The Forgotten Slave Trade (Hardback)
The White European Slaves of Islam
Everybody knows about the transatlantic slave trade, which saw black Africans snatched from their homes, taken across the Atlantic Ocean and then sold into slavery. However, a century before Britain became involved in this terrible business, whole villages and towns in England, Ireland, Italy, Spain and other European countries were being depopulated by slavers, who transported the men, women and children to Africa where they were sold to the highest bidder. This is the forgotten slave trade; one which saw over a million Christians forced into captivity in the Muslim world.
Starting with the practice of slavery in the ancient world, Simon Webb traces the history of slavery in Europe, showing that the numbers involved were vast and that the victims were often treated far more cruelly than black slaves in America and the Caribbean. Castration, used very occasionally against black slaves taken across the Atlantic, was routinely carried out on an industrial scale on European boys who were exported to Africa and the Middle East. Most people are aware that the English city of Bristol was a major centre for the transatlantic slave trade in the eighteenth century, but hardly anyone knows that 1,000 years earlier it had been an important staging-post for the transfer of English slaves to Africa.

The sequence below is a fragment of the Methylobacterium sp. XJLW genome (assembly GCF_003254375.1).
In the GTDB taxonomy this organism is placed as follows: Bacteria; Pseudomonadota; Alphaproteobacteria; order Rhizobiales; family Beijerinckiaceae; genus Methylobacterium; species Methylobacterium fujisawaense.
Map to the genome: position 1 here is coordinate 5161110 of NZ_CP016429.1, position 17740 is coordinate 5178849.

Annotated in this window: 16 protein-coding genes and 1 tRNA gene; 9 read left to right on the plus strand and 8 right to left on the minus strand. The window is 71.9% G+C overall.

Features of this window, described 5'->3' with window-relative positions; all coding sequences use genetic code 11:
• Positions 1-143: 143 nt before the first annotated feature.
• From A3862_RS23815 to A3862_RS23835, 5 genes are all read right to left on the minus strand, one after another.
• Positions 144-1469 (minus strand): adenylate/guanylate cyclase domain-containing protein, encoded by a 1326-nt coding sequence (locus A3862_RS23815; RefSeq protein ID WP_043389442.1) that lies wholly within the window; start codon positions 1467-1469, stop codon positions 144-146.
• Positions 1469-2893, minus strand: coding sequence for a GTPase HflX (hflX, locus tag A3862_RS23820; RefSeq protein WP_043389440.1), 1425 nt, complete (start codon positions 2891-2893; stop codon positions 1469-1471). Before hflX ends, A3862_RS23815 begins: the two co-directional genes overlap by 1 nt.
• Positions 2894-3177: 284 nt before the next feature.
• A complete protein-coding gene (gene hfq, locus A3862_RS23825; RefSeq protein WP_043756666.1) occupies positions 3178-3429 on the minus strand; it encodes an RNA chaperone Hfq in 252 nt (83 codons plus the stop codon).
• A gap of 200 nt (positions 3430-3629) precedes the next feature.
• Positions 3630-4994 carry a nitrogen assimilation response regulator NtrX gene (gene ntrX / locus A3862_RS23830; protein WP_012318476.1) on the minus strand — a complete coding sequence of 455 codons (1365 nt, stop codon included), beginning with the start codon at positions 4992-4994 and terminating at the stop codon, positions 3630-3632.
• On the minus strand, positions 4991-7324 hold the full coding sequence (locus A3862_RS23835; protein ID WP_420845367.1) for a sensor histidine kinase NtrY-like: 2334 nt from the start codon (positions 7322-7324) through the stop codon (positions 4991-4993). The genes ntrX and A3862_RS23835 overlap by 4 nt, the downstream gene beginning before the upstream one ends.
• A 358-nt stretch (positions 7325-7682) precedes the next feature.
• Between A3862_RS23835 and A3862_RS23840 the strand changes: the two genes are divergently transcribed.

Reading this book will forever change how you view the slave trade and show that many commonly held beliefs about this controversial subject are almost wholly inaccurate and mistaken.
This book will appeal to researchers or people with an interest and knowledge of the history of slavery or England's naval history, An insightful read.NetGalley, Wendy M Rhodes
I knew quite a lot about the subject, but I realize that most people probably do know too little about this part of history. Naturally some things were news to me as well, and indeed, it is interesting to read about this subject in a compact book. The Arabs and Ottomans were some slave traders... I had also not realized the important role Bristol had in slave trade.NetGalley, Tove R
I appreciate that these more hidden aspects regarding slave trade are written about. I’ve never really understood why we try to hide and forget some parts of our history. How can we learn from our past mistakes if we are not willing to be open about them? If we only stick to what we learn in school or watch on TV our view of our world and it’s history is both narrow and misrepresented. I’m jubilant to see that there are authors out there writing about these subject, so thank you, Simon Webb!